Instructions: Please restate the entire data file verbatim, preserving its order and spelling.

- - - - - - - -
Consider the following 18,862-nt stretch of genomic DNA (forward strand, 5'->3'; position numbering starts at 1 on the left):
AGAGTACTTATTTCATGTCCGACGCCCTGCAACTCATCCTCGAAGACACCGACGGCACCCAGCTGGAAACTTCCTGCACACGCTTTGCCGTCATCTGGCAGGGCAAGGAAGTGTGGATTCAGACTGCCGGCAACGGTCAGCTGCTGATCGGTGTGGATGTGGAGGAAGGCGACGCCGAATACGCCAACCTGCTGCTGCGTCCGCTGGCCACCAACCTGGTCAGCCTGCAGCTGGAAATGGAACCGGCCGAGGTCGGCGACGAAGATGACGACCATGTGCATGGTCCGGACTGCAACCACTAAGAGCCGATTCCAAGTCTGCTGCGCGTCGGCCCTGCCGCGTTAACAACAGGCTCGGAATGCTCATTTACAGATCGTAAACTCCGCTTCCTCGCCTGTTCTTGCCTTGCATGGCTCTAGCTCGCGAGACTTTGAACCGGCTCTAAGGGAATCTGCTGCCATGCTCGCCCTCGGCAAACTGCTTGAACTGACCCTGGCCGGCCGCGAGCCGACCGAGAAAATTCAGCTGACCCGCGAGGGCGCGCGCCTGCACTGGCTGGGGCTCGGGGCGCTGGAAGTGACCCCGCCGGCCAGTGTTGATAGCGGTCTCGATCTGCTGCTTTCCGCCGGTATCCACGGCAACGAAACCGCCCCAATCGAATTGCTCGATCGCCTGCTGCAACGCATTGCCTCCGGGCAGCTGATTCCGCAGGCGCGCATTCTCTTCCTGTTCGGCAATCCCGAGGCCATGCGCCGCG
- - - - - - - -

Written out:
Consider the following 18,862-nt stretch of genomic DNA (forward strand, 5'->3'; position numbering starts at 1 on the left):
AGAGTACTTATTTCATGTCCGACGCCCTGCAACTCATCCTCGAAGACACCGACGGCACCCAGCTGGAAACTTCCTGCACACGCTTTGCCGTCATCTGGCAGGGCAAGGAAGTGTGGATTCAGACTGCCGGCAACGGTCAGCTGCTGATCGGTGTGGATGTGGAGGAAGGCGACGCCGAATACGCCAACCTGCTGCTGCGTCCGCTGGCCACCAACCTGGTCAGCCTGCAGCTGGAAATGGAACCGGCCGAGGTCGGCGACGAAGATGACGACCATGTGCATGGTCCGGACTGCAACCACTAAGAGCCGATTCCAAGTCTGCTGCGCGTCGGCCCTGCCGCGTTAACAACAGGCTCGGAATGCTCATTTACAGATCGTAAACTCCGCTTCCTCGCCTGTTCTTGCCTTGCATGGCTCTAGCTCGCGAGACTTTGAACCGGCTCTAAGGGAATCTGCTGCCATGCTCGCCCTCGGCAAACTGCTTGAACTGACCCTGGCCGGCCGCGAGCCGACCGAGAAAATTCAGCTGACCCGCGAGGGCGCGCGCCTGCACTGGCTGGGGCTCGGGGCGCTGGAAGTGACCCCGCCGGCCAGTGTTGATAGCGGTCTCGATCTGCTGCTTTCCGCCGGTATCCACGGCAACGAAACCGCCCCAATCGAATTGCTCGATCGCCTGCTGCAACGCATTGCCTCCGGGCAGCTGATTCCGCAGGCGCGCATTCTCTTCCTGTTCGGCAATCCCGAGGCCATGCGCCGCG